I agree entirely with what Corey has written. Landing pages NEED to be 100% mobile compatible. Every part of it. I was using an email pop up that would look perfect on a full browser. On a mobile device it was a total nuisance and wouldn't allow the user to easily get rid of it.
Also, with regard to advertising on Facebook, much of our traffic comes from mobile newsfeeds as opposed to desktop right hand column and desktop newfeeds. So it's important to take into account the many of your Facebook ads will be seen on mobile devices.
Google also very recently added a new "mobile friendly" line to search results, meaning you'll get a little SEO bonus if you pass that test. See that here: https://www.google.com/webmasters/tools/mobile-friendly/
And check out http://mobiletest.me/ to see what your website looks like on a mobile device.
If you'd fancy a quick chat, I have a free 15 min consultation available :) https://clarity.fm/danielbilsborough/free15
Hey there. I've been transitioning my career to mobile for years now, and have been shifting my areas of expertise to account for the consumer shift in their use of smartphones.
Most consumers now check email on a smart phone. A growing percent of inline traffic is happening on a smart phone. This means marketers have to adjust tracking and attribution tools (Atlas) to do better cross-device measurements. On the tactical side, creative have to be mobile optimized, whether it's responsive design websites, or mobile email templates.
Feel free to schedule a call if there is a specific business or marketing challenge I can help you solve.
The advertising and marketing industry has been going through some rapid changes over the last 20 years. The rise of the Internet era has led to a divergence of consumer attention away from traditional forms of media towards more digital forms. While being connected to the Internet via personal computers was a significant shift in and of itself, the increased connectivity that smartphones have enabled is creating an even more dramatic shift as the speed and relevance of smartphone advertising and marketing campaigns have become increasingly important. Today, people are connected to the Internet at any time and from anywhere on their smartphones.
Back in the summer of 2004, The Economist magazine published an article describing the changing nature of the advertising and marketing industry, calling the current period “one of the most disorienting periods in its history.” Traditional forms of advertising and marketing are no longer delivering due to the increasing diversity of media and the emergence of new technology, most notably the Internet. As people spend more of their time going online to shop, be entertained, and seek out a variety of digital information platforms like computers, tablets, and mobile phones, the traditional forms of advertising and marketing such as television and print forms have been displaced. Today, people are connected to the Internet at any time and from anywhere, and it is primarily the smartphone that is responsible for this ubiquitous connectivity. According to Pew Research, 81% of Americans own smartphones, up from just 35% in 2011. Especially among younger adults, today "roughly one-in-five American adults are smartphone-only internet users."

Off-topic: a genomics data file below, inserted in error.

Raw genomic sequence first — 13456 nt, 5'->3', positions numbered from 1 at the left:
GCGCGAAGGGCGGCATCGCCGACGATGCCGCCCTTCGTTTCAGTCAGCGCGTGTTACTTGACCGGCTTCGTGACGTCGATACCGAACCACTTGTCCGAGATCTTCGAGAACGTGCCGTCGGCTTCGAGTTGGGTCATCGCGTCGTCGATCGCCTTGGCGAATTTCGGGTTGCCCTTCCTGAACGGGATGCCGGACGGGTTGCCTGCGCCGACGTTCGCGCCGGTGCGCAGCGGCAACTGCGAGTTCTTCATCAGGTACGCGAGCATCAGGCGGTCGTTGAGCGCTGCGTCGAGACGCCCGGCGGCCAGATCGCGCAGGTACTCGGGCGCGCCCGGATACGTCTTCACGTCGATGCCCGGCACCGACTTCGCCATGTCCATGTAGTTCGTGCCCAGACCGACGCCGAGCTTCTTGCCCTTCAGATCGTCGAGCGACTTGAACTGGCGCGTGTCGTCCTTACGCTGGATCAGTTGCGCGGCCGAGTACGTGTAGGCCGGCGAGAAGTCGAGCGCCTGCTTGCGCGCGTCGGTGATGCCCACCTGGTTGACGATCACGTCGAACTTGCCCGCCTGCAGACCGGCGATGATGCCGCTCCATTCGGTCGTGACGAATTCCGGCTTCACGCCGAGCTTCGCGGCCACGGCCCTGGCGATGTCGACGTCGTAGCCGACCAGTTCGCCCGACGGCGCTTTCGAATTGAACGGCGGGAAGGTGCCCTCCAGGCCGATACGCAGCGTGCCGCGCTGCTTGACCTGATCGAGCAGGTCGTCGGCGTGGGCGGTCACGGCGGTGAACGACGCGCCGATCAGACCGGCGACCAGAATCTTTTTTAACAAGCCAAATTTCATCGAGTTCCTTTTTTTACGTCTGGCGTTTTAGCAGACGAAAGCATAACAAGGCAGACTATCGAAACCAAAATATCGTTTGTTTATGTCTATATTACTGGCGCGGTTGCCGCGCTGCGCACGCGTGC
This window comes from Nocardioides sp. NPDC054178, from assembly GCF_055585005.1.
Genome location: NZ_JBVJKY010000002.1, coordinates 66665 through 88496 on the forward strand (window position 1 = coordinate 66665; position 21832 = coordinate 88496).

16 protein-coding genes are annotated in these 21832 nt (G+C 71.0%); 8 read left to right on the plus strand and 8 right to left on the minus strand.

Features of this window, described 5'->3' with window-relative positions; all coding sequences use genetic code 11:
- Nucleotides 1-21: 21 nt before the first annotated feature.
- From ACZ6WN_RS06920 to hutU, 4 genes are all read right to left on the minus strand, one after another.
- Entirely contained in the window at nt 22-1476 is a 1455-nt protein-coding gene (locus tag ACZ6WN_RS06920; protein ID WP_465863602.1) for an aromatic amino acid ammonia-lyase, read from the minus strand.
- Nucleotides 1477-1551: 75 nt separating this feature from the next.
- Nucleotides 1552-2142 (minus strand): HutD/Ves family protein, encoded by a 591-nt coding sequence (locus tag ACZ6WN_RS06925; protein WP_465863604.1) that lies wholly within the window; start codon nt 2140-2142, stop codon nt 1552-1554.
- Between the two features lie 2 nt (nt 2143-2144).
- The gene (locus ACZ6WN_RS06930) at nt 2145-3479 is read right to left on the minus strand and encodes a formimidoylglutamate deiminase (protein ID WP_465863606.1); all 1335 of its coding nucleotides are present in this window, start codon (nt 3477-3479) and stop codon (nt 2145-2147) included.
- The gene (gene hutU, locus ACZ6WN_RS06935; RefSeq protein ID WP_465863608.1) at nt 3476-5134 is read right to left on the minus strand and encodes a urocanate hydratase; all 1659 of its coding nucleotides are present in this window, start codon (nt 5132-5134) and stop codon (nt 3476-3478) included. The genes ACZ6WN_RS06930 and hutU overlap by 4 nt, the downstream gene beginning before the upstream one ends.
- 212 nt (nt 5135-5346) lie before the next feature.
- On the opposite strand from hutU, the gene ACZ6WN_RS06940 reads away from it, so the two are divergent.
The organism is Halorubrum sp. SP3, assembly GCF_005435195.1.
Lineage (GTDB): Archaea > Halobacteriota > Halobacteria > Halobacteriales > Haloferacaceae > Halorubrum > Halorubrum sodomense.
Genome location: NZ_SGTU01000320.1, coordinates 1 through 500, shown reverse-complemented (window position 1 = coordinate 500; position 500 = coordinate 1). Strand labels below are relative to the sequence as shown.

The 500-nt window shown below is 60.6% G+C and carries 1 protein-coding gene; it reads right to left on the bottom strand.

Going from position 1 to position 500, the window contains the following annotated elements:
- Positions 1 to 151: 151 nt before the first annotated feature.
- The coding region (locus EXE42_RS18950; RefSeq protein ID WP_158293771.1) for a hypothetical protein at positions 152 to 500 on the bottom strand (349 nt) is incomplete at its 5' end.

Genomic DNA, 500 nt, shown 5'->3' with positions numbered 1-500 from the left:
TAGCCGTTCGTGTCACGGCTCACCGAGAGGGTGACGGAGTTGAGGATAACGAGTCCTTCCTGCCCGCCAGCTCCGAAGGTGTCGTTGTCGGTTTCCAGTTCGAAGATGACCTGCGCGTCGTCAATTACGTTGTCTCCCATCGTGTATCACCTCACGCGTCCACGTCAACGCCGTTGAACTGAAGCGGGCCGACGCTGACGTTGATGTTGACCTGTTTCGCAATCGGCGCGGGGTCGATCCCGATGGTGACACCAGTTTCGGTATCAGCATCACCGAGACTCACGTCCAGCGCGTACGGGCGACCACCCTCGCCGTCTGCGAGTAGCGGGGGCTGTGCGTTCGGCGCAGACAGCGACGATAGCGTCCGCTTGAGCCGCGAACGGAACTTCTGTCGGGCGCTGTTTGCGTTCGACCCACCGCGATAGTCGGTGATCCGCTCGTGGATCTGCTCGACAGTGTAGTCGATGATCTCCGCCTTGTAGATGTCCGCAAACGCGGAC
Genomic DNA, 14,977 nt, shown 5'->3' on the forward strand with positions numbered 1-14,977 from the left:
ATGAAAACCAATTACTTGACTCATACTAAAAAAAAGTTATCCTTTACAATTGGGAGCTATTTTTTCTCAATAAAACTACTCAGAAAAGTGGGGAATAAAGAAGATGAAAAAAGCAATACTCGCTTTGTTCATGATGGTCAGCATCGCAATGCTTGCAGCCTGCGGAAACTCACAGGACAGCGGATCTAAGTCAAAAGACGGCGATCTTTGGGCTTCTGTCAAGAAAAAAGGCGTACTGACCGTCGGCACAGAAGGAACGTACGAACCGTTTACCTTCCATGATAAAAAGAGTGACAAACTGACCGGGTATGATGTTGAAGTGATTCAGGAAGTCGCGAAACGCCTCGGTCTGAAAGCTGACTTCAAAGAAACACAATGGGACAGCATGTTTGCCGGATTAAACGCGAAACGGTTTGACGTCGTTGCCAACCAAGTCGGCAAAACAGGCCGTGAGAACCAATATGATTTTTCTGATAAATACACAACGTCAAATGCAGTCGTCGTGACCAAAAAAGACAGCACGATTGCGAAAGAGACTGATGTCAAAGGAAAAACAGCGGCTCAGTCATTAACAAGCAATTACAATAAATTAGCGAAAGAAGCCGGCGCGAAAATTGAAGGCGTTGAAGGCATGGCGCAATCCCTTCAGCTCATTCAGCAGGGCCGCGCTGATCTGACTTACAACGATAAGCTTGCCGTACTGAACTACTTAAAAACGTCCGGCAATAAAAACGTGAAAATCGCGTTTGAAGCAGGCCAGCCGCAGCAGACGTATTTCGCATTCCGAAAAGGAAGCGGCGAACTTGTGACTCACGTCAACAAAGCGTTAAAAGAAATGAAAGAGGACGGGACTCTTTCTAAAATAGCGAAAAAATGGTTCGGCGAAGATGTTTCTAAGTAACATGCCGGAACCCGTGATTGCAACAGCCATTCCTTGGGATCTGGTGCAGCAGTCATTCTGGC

This shift towards increasing smartphone usage means that advertisers and marketers will have to shift their strategies and campaigns to accommodate for mobile. For instance, companies without a mobile-friendly website risk losing valuable exposure on Google Inc.'s (GOOG) web search queries because Google changed its algorithm so that more mobile-friendly websites have priority placement for search queries made on mobile devices.
Another important point for marketers and advertisers is the fact that smartphones are not only receivers but also transmitters of information. Smartphones have become huge repositories of information on individual tastes and preferences. This means advertisers and marketers can be much more specific in their ad and marketing campaigns, and able to offer more relevant messages to different types of groups or individuals. While this means that consumers are now expecting this increased relevance from brand advertising, it also means that consumers expect relevance when and where it is needed. Consumers are increasingly consulting their smartphones to help them make everyday decisions. For example, 69% of smartphone users look for travel ideas while waiting in a line or for the subway, and 82% of users turn to their phones when deciding whether or not to buy a specific product while standing in the store. In these moments, the speed and relevance of advertisements are of utmost importance for brands to make an impression that will influence the decision-making process of potential consumers.
Smartphone usage will continue to grow and understanding how and when consumers are using them is crucial for companies’ advertising and marketing campaigns. As smartphone data collection and analysis technology become more sophisticated, the speed and relevance of ad and marketing campaigns will be significantly more important. If the competing brand can reach consumers with a relevant message at the precise moment when it is needed then they will have made that crucial first impression, and other brands will continually try to play catch up.
Besides if you do have any questions give me a call: https://clarity.fm/joy-brotonath